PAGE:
Oct 16, 2018

Google plans to start charging for Android apps in Europe

Ina Fried, author of Login

Photo: Google

Google said it plans to start charging device makers that want to offer its Play Store and other key Android apps in Europe.

Why it matters: The move follows a European Commission order that Google stop bundling its search engine and browser with its Android apps and store, a ruling Google is appealing, along with the accompanying $5 billion fine.

The big picture: In the past, Google offered all its software free, but if you wanted any of its components — say, YouTube or the Play Store — you had to take the full suite, including search, Chrome, the Play Store and a variety of other Google apps. That remains the situation everywhere else on earth besides Europe (and China, where Google doesn't offer its apps and store).

The details: Google plans to make three big changes to Android licensing in Europe while it appeals the ruling. The changes are effective Oct. 29 for all new smartphones and tablets launched in the European Economic Area.

  1. It will lift a restriction that prevents those selling compatible Android devices from also offering non-compatible (forked) Android devices.
  2. Device makers will be able to offer Google's suite of Android apps without also bundling its search app and Chrome browser. It will separately license Chrome/Search and the apps
  3. It will charge an unspecified fee for its bundle of apps, including the Play Store.

The core Android operating system (sans Google apps, search and app store) will remain free and open source.

Our thought bubble: On its surface, the move reflects the economic reality that search is where Google makes its money on Android, which it has historically offered free of charge to device makers.

  • The move could create some incentive for hardware makers to create devices without Google's apps and store, although historically devices that have done so have not fared well, with the exception of China.

Go deeper

George Floyd updates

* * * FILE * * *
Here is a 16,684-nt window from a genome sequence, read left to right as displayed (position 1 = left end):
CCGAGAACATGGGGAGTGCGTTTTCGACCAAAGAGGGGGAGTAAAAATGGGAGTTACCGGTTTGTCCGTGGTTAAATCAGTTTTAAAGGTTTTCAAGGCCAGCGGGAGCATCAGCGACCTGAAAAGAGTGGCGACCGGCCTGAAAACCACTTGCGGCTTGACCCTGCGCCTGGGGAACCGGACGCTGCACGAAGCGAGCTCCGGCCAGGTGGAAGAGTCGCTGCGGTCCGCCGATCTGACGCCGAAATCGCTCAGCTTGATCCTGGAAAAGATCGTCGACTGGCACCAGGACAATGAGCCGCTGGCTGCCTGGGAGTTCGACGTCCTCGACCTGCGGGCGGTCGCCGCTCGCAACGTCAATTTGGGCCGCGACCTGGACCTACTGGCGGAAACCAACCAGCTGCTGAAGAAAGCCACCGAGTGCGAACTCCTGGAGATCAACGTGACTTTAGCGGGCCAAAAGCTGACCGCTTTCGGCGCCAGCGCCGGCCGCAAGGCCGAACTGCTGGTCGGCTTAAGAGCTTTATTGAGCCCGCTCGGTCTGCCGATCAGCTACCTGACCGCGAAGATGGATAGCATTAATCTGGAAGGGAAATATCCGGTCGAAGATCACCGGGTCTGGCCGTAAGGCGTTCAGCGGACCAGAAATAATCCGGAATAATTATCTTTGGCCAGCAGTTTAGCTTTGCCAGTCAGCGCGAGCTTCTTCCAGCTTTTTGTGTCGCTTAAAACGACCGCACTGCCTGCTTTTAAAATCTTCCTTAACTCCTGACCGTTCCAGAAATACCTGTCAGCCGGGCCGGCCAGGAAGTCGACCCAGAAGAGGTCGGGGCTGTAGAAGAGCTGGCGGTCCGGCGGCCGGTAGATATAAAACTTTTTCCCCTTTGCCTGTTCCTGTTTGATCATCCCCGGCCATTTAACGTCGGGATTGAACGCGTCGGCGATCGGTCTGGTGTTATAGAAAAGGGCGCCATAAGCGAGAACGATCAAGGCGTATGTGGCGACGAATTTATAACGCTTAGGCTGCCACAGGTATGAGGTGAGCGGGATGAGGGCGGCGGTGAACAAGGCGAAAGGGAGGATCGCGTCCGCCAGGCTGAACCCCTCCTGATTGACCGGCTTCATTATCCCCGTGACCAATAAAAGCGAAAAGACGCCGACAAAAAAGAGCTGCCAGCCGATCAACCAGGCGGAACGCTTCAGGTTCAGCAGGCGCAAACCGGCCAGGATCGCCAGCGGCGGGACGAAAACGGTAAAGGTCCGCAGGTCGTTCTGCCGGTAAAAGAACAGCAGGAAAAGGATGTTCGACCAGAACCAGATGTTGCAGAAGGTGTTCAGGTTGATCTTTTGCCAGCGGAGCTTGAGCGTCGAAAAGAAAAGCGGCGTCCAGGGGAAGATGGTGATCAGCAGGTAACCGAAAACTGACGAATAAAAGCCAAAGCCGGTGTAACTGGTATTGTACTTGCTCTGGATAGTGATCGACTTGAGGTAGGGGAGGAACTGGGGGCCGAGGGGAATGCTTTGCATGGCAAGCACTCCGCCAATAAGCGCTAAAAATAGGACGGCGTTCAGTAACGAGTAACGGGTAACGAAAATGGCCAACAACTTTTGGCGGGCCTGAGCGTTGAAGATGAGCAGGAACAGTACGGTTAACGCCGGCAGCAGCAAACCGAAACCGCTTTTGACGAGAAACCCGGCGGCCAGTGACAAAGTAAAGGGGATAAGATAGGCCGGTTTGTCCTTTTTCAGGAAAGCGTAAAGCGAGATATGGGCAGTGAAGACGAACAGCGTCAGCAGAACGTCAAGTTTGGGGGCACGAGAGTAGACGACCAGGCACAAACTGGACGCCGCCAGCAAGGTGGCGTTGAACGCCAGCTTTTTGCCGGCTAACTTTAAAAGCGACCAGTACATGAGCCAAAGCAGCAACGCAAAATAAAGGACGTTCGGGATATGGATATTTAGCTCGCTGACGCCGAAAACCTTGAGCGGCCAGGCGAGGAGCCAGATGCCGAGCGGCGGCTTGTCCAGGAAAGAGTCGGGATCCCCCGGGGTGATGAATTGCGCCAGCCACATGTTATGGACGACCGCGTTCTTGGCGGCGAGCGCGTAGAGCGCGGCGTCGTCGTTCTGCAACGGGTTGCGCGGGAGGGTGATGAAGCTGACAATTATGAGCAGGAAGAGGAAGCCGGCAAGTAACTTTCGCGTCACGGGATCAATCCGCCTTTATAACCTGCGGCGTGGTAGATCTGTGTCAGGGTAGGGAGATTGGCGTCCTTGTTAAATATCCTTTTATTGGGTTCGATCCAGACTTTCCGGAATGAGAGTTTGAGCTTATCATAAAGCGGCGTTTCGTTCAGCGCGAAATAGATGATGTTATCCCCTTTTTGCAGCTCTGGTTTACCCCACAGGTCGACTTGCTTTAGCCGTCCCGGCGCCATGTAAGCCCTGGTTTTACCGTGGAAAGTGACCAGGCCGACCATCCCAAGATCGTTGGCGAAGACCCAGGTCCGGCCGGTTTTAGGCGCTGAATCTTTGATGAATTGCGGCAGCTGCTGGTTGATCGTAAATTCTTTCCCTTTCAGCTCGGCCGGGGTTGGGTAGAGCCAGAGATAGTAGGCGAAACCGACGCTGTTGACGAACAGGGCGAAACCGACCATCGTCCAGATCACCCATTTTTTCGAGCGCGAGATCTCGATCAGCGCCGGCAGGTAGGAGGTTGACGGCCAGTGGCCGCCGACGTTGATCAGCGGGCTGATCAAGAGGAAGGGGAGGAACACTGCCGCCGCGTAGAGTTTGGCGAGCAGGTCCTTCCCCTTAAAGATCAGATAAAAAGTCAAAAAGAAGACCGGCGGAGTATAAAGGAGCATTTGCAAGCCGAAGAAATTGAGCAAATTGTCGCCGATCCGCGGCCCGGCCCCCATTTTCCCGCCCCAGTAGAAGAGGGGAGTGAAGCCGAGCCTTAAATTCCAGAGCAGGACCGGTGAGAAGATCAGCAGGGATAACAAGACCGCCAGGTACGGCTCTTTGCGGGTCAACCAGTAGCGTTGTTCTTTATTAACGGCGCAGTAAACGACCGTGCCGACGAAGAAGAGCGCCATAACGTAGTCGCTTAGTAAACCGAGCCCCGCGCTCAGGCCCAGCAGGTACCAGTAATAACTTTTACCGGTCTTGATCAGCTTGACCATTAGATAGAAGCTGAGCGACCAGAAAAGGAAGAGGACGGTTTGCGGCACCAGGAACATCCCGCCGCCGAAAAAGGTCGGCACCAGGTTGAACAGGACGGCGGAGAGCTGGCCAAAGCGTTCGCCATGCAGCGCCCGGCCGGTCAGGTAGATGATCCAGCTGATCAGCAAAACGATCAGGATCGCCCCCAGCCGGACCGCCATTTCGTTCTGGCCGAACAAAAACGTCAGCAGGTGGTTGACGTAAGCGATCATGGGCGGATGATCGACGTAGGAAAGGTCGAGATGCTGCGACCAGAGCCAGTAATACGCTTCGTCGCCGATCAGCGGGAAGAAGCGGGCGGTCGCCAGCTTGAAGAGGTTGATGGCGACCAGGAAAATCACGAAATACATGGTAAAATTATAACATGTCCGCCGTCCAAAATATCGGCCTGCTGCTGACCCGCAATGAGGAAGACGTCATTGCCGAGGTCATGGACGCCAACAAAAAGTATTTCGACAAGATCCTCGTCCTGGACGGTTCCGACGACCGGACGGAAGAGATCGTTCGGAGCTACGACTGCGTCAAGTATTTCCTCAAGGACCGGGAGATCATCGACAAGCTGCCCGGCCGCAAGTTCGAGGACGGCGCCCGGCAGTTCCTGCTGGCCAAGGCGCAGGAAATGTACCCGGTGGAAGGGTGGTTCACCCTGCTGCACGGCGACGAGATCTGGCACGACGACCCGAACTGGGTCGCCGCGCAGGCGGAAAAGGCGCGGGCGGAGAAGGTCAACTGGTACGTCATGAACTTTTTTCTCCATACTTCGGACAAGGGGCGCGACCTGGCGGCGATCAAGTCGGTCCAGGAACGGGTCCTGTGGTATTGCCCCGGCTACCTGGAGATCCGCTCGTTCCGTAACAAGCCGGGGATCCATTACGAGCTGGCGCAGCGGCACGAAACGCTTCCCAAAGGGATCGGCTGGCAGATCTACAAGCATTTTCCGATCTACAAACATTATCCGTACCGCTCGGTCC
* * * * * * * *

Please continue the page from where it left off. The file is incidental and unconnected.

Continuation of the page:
Protesters gather north of Lafayette Square near the White House during a demonstration against racism and police brutality, in Washington, D.C. on Saturday evening. Photo: Jose Luis Magana/AFP via Getty Images

Tens of thousands of demonstrators have been rallying in cities across the U.S. and around the world to protest the killing of George Floyd. Huge crowds assembled in Washington, D.C., Philadelphia and Chicago for full-day events on Saturday.

Why it matters: Twelve days of nationwide protest in the U.S. has built pressure for states to make changes on what kind of force law enforcement can use on civilians and prompted officials to review police conduct. A memorial service was held for Floyd in Raeford, North Carolina, near where he was born. Gov. Roy Cooper ordered all flags to fly at half-staff to honor him until sunset.

Updated 2 hours ago - Politics & Policy

Coronavirus dashboard

Illustration: Sarah Grillo/Axios

  1. Global: Total confirmed cases as of 3 a.m. ET: 6,898,613 — Total deaths: 399,832 — Total recoveries — 3,087,714Map.
  2. U.S.: Total confirmed cases as of 3 a.m. ET: 1,920,061 — Total deaths: 109,802 — Total recoveries: 500,849 — Total tested: 19,778,873Map.
  3. Public health: Why the pandemic is hitting minorities harder — Coronavirus curve rises in FloridaHow racism threatens the response to the pandemic Some people are drinking and inhaling cleaning products in attempt to fight the virus.
  4. Tech: The pandemic is accelerating next-generation disease diagnostics — Robotics looks to copy software-as-a-service model.
  5. Business: Budgets busted by coronavirus make it harder for cities to address inequality Sports, film production in California to resume June 12 after 3-month hiatus.
  6. Education: Students and teachers flunked remote learning.
Updated 8 hours ago - World

In photos: People around the world rally against racism

Despite a ban on large gatherings implemented in response to the coronavirus pandemic, protesters rally against racism in front of the American Embassy in Paris on June 6. Photo: Julien Mattia/Anadolu Agency via Getty Images

Tens of thousands of people have continued to rally in cities across the world against racism and show their support this week for U.S. demonstrators protesting the death in police custody of George Floyd.

Why it matters: The tense situation in the U.S. has brought the discussion of racism and discrimination onto the global stage at a time when most of the world is consumed by the novel coronavirus.